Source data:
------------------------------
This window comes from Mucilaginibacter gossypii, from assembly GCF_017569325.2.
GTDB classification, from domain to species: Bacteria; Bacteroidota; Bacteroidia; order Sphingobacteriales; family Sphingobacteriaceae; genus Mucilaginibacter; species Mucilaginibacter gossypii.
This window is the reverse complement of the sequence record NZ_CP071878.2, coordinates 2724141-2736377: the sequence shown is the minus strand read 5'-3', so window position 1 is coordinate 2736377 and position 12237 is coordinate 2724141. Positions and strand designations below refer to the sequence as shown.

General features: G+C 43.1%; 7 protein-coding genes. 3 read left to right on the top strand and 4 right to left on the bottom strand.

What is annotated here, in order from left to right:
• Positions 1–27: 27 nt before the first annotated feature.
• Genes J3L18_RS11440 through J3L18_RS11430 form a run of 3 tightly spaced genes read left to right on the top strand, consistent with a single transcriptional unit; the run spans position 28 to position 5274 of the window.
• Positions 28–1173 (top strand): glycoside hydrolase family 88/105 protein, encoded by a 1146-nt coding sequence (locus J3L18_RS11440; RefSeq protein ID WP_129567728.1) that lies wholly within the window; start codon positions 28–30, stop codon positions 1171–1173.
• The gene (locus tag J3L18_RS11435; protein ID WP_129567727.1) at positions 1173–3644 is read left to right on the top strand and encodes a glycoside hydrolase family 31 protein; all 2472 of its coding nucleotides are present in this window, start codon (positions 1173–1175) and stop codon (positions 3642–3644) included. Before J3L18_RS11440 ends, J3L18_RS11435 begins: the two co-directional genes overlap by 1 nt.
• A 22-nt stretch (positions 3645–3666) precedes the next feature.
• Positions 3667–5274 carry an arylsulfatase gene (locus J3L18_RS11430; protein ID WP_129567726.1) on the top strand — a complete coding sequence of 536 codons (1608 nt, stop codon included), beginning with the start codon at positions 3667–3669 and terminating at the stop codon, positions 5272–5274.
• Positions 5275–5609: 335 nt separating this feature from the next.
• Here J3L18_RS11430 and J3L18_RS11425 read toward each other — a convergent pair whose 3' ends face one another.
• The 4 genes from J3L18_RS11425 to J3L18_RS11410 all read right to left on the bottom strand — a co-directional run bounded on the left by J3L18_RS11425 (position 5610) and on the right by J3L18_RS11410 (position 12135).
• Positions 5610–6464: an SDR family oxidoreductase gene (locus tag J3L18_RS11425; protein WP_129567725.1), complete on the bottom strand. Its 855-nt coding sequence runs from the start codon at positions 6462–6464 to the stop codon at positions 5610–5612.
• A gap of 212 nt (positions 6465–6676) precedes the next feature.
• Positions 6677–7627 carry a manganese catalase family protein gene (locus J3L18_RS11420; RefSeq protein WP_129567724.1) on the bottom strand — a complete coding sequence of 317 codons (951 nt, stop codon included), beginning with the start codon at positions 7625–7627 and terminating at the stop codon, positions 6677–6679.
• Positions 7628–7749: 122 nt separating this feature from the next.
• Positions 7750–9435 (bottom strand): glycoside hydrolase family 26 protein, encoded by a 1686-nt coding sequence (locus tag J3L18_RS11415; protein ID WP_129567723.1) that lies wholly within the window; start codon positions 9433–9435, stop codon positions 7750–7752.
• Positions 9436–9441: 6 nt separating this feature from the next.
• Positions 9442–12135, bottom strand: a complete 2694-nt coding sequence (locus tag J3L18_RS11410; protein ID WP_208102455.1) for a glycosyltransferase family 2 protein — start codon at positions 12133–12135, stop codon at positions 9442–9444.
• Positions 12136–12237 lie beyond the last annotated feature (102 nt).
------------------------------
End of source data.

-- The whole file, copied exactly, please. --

This window comes from Mucilaginibacter gossypii, from assembly GCF_017569325.2.
GTDB classification, from domain to species: Bacteria; Bacteroidota; Bacteroidia; order Sphingobacteriales; family Sphingobacteriaceae; genus Mucilaginibacter; species Mucilaginibacter gossypii.
This window is the reverse complement of the sequence record NZ_CP071878.2, coordinates 2724141-2736377: the sequence shown is the minus strand read 5'-3', so window position 1 is coordinate 2736377 and position 12237 is coordinate 2724141. Positions and strand designations below refer to the sequence as shown.

General features: G+C 43.1%; 7 protein-coding genes. 3 read left to right on the top strand and 4 right to left on the bottom strand.

What is annotated here, in order from left to right:
• Positions 1–27: 27 nt before the first annotated feature.
• Genes J3L18_RS11440 through J3L18_RS11430 form a run of 3 tightly spaced genes read left to right on the top strand, consistent with a single transcriptional unit; the run spans position 28 to position 5274 of the window.
• Positions 28–1173 (top strand): glycoside hydrolase family 88/105 protein, encoded by a 1146-nt coding sequence (locus J3L18_RS11440; RefSeq protein ID WP_129567728.1) that lies wholly within the window; start codon positions 28–30, stop codon positions 1171–1173.
• The gene (locus tag J3L18_RS11435; protein ID WP_129567727.1) at positions 1173–3644 is read left to right on the top strand and encodes a glycoside hydrolase family 31 protein; all 2472 of its coding nucleotides are present in this window, start codon (positions 1173–1175) and stop codon (positions 3642–3644) included. Before J3L18_RS11440 ends, J3L18_RS11435 begins: the two co-directional genes overlap by 1 nt.
• A 22-nt stretch (positions 3645–3666) precedes the next feature.
• Positions 3667–5274 carry an arylsulfatase gene (locus J3L18_RS11430; protein ID WP_129567726.1) on the top strand — a complete coding sequence of 536 codons (1608 nt, stop codon included), beginning with the start codon at positions 3667–3669 and terminating at the stop codon, positions 5272–5274.
• Positions 5275–5609: 335 nt separating this feature from the next.
• Here J3L18_RS11430 and J3L18_RS11425 read toward each other — a convergent pair whose 3' ends face one another.
• The 4 genes from J3L18_RS11425 to J3L18_RS11410 all read right to left on the bottom strand — a co-directional run bounded on the left by J3L18_RS11425 (position 5610) and on the right by J3L18_RS11410 (position 12135).
• Positions 5610–6464: an SDR family oxidoreductase gene (locus tag J3L18_RS11425; protein WP_129567725.1), complete on the bottom strand. Its 855-nt coding sequence runs from the start codon at positions 6462–6464 to the stop codon at positions 5610–5612.
• A gap of 212 nt (positions 6465–6676) precedes the next feature.
• Positions 6677–7627 carry a manganese catalase family protein gene (locus J3L18_RS11420; RefSeq protein WP_129567724.1) on the bottom strand — a complete coding sequence of 317 codons (951 nt, stop codon included), beginning with the start codon at positions 7625–7627 and terminating at the stop codon, positions 6677–6679.
• Positions 7628–7749: 122 nt separating this feature from the next.
• Positions 7750–9435 (bottom strand): glycoside hydrolase family 26 protein, encoded by a 1686-nt coding sequence (locus tag J3L18_RS11415; protein ID WP_129567723.1) that lies wholly within the window; start codon positions 9433–9435, stop codon positions 7750–7752.
• Positions 9436–9441: 6 nt separating this feature from the next.
• Positions 9442–12135, bottom strand: a complete 2694-nt coding sequence (locus tag J3L18_RS11410; protein ID WP_208102455.1) for a glycosyltransferase family 2 protein — start codon at positions 12133–12135, stop codon at positions 9442–9444.
• Positions 12136–12237 lie beyond the last annotated feature (102 nt).